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Mnesia, disk logging, and synchronous disk logging

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Mnesia, disk logging, and synchronous disk logging

Scott Lystig Fritchie
Howdy.  Is there a difference of opinion/definition on what
"synchronous" in Mnesia's synchronous disk logging means?

In the context of disc_copies tables ... it seems to me that Mnesia's
use of the phrase means:

    * The transaction coordinator waits synchronously for 2PC votes
      from all participants.

    * Each participant uses disk_log:log/2 or disk_log:blog/2 to
      record local votes and commit/abort decisions, but participants
      are *not* using the disk_log:sync/1 to force the log to disk.

The disk_log:sync/1 function has an extremely high penalty, but
sometimes that penalty is worth the cost.  For example, some
read+write transactions may contain data that you *really* do not want
to lose.  For data that important, if all replicas suddenly lose
power, it is possible to lose the logs and thus the newly-updated data
before it is written safely to disk on each replica machine.

But I can't find a Mnesia transaction knob/button that I can
twist/press to request that level of safety.  Is there such a thing?

-Scott
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Re: Mnesia, disk logging, and synchronous disk logging

Håkan Mattsson-2
On Mon, 23 Jan 2006, Scott Lystig Fritchie wrote:

SLF> Howdy.  Is there a difference of opinion/definition on what
SLF> "synchronous" in Mnesia's synchronous disk logging means?
SLF>
SLF> In the context of disc_copies tables ... it seems to me that Mnesia's
SLF> use of the phrase means:
SLF>
SLF>     * The transaction coordinator waits synchronously for 2PC votes
SLF>       from all participants.

In Mnesia the coordinator does always wait
synchronously for 2PC (and 3PC) votes from all
participants, regardless of the transaction being
"synchronous" or not.

In "synchronous" transactions", the coordinator does
also wait for the participants to complete their part
of the commit work in the transaction before the
control is returned to the caller.

SLF>     * Each participant uses disk_log:log/2 or disk_log:blog/2 to
SLF>       record local votes and commit/abort decisions, but participants
SLF>       are *not* using the disk_log:sync/1 to force the log to disk.

Correct.

SLF> The disk_log:sync/1 function has an extremely high penalty, but
SLF> sometimes that penalty is worth the cost.  For example, some
SLF> read+write transactions may contain data that you *really* do not want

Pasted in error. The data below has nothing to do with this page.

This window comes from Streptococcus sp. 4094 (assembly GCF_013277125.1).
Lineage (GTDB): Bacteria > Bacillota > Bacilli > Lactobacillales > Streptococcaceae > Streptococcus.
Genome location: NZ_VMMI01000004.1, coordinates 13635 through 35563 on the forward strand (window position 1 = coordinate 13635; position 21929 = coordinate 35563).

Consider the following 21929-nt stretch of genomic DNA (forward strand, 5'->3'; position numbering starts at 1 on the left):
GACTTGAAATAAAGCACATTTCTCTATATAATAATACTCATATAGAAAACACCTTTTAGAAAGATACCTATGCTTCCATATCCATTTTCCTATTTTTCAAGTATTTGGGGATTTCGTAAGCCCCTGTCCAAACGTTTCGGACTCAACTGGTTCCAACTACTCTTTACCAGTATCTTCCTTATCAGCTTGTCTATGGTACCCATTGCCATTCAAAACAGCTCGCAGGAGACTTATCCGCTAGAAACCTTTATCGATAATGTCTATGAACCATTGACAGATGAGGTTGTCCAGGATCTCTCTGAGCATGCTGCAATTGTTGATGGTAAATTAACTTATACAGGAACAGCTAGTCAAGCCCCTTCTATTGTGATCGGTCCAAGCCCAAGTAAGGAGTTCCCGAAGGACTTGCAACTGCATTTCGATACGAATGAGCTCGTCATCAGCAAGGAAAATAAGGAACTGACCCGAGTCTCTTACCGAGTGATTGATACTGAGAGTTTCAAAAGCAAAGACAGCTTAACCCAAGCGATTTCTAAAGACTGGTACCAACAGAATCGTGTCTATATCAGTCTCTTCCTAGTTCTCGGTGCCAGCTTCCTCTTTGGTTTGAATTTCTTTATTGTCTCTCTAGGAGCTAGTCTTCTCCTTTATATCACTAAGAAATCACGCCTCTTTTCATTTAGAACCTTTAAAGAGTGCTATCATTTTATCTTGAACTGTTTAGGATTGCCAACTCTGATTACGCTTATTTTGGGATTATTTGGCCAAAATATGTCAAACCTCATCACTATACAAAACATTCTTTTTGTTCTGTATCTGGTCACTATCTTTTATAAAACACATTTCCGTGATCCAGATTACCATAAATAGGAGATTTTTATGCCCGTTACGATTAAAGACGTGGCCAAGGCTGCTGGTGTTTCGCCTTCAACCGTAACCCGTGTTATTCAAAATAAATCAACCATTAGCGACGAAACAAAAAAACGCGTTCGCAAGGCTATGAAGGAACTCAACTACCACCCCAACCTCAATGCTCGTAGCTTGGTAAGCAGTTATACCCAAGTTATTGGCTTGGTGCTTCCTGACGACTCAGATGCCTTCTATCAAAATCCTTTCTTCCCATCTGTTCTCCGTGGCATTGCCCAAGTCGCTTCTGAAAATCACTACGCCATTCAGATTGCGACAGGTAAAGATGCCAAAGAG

SLF> to lose.  For data that important, if all replicas suddenly lose
SLF> power, it is possible to lose the logs and thus the newly-updated data
SLF> before it is written safely to disk on each replica machine.

I agree that such a feature can be useful.
At least if the there are no write caches
enabled in the disk hardware. Otherwise
you could lose some data anyway in case
of a power failure.

SLF> But I can't find a Mnesia transaction knob/button that I can
SLF> twist/press to request that level of safety.  Is there such a thing?

No currently there are no such thing in Mnesia.

/Håkan
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Re: Mnesia, disk logging, and synchronous disk logging

Scott Lystig Fritchie
>>>>> "hm" == Hakan Mattsson <[hidden email]> writes:

hm> In Mnesia the coordinator does always wait synchronously for 2PC
hm> (and 3PC) votes from all participants, regardless of the
hm> transaction being "synchronous" or not.

That makes sense ... the coordinator can do Very Bad Things if it
doesn't gather all votes.

hm> I agree that such a feature can be useful.  At least if the there
hm> are no write caches enabled in the disk hardware. Otherwise you
hm> could lose some data anyway in case of a power failure.

Even if your disk subsystem(*) has an NVRAM write-back cache, there is
risk of data loss unless you explicitly the fsync(2) system call.

With Mnesia using the disk_log module, which in turn usually uses
write(2) only, you are not certain that the OS will have copied
write(2)'s data to the disk device.  In most cases, the kernel can
(and will) wait for many seconds before flushing that data to the disk
device.

SLF> But I can't find a Mnesia transaction knob/button that I can
SLF> twist/press to request that level of safety.  Is there such a
SLF> thing?